In January 1936 George V died and Edward VIII became king. But, within a matter of months, his romantic involvement with Wallis Simpson caused a constitutional crisis. When Simpson’s second divorce was granted in October, it became clear that Edward intended to marry her. His advisors counselled against it, being of the view that the head of the Church of England should not marry an American divorcee.
Love Over Duty
Despite their best efforts, Edward’s mind was made up. Potential resolutions were explored but when it became apparent no compromise could be brokered, on 10 December Edward signed an instrument of abdication, becoming the first British monarch to voluntarily renounce their position. King for less than a year, the news was broadcast the following day and the couple left for Europe to start a new life together in exile. Edward’s brother was the next in line to the throne and unexpectedly assumed the burden of kingship, becoming George VI. A new title was created for Edward (His Royal Highness The Duke of Windsor) and freed from the constraints of his former position, he married Wallis Simpson the following year.
Best Laid Plans
The shockwaves were felt in every area of British public life including The Royal Mint, where production of the coinage of Edward VIII had been scheduled to start at 8am on 1 January 1937. The mint was in an advanced state of readiness – reducing machines had begun the process of miniaturising the designs ready for coins and medals. The abdication put paid to these plans and no coins of Edward VIII were ever issued in the United Kingdom. However, there had been time for pattern coins to be prepared, many of which now reside in The Royal Mint Museum, the finest collection of such pieces anywhere in the world. Soon after the abdication, Edward requested a set of the coins but George VI refused. Because the coins had never been issued and not passed through the Royal Proclamation process, they were not deemed to be official.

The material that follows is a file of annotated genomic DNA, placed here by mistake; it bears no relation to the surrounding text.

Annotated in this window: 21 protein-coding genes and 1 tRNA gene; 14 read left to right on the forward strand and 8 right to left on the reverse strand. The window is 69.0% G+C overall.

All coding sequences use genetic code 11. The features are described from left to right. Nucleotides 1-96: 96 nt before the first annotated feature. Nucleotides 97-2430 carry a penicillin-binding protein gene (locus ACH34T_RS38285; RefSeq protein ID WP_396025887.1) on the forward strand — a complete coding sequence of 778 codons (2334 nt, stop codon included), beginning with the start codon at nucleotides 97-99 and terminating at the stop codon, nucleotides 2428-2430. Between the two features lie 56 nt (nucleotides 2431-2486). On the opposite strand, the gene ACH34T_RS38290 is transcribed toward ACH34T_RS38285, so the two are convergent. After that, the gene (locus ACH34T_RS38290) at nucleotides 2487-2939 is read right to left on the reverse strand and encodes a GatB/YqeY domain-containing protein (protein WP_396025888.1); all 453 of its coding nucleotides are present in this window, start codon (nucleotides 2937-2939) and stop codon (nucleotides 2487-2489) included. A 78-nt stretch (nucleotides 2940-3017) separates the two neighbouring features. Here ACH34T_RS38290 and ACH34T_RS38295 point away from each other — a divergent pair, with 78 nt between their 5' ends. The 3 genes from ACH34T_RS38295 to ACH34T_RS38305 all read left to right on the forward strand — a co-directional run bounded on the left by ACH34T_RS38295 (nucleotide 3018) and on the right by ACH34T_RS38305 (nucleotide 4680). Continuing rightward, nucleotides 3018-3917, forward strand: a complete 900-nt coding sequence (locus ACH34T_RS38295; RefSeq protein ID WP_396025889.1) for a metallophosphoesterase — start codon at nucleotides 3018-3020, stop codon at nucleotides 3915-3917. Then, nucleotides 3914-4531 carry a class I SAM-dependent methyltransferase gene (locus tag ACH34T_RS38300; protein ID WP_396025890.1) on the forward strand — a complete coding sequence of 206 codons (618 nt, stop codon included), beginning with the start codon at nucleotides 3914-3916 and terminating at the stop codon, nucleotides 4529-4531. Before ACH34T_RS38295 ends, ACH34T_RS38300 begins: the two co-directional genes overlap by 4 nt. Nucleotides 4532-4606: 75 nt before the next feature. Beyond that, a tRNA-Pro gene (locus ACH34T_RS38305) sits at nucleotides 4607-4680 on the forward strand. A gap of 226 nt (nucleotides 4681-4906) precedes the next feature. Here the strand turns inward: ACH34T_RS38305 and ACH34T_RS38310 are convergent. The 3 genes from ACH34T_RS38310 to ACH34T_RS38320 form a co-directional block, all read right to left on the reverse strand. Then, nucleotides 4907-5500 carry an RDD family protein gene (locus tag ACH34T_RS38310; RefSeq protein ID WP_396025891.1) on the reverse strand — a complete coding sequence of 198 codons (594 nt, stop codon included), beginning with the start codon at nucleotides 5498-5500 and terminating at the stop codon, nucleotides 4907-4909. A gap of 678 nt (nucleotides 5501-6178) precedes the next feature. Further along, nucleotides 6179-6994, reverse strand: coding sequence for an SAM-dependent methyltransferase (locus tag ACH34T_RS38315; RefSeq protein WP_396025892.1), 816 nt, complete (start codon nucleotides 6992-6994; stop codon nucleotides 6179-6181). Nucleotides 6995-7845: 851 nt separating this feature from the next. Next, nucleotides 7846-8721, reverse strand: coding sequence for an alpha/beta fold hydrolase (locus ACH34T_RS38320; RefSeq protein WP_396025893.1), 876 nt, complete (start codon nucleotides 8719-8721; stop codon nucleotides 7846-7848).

Such was the sensitivity surrounding the abdication that for many years these trial coins were locked away and not treated as part of the Museum’s collection; only a handful of people knew what had survived and the existence of the coins became something of a mystery. It wasn’t until the retirement of Sir Jack James, Deputy Master from 1957 to 1970, that a sealed cardboard box was retrieved from a safe in his office. Astonishingly, it was found to contain no fewer than 49 coins of Edward VIII that had been locked away for all this time. On 5 November 1970, these coins were placed in the Museum and from 1974 onwards some of the gaps in the collection were filled by coins acquired through salerooms and private treaties.
A Flattering Portrait
Edward’s coinage portrait was created by Humphrey Paget, who along with William McMillan, a Royal Academician, was asked to prepare uncrowned effigies of the king. When the designs were submitted, The Royal Mint Advisory Committee were so divided that they sought the opinion of the king himself. Although McMillan’s portrait was considered the better sculpture, it had an undeniable sternness, leading the king to choose the more flattering work by Paget.
Edward’s coinage portrait broke with a long-standing tradition dating back to the reign of Charles II in the seventeenth century. Each new monarch’s effigy faced in the opposite direction to that of their predecessor. George V faced left, meaning Edward’s effigy should have faced right if the established protocol had been observed. Edward, however, had other ideas, insisting his portrait show his favoured left side. He felt that the inclusion of his parting would break up an otherwise solid fringe of hair. An unusual feature, that along with their scarcity, only adds to the sense of fascination that surrounds these coins.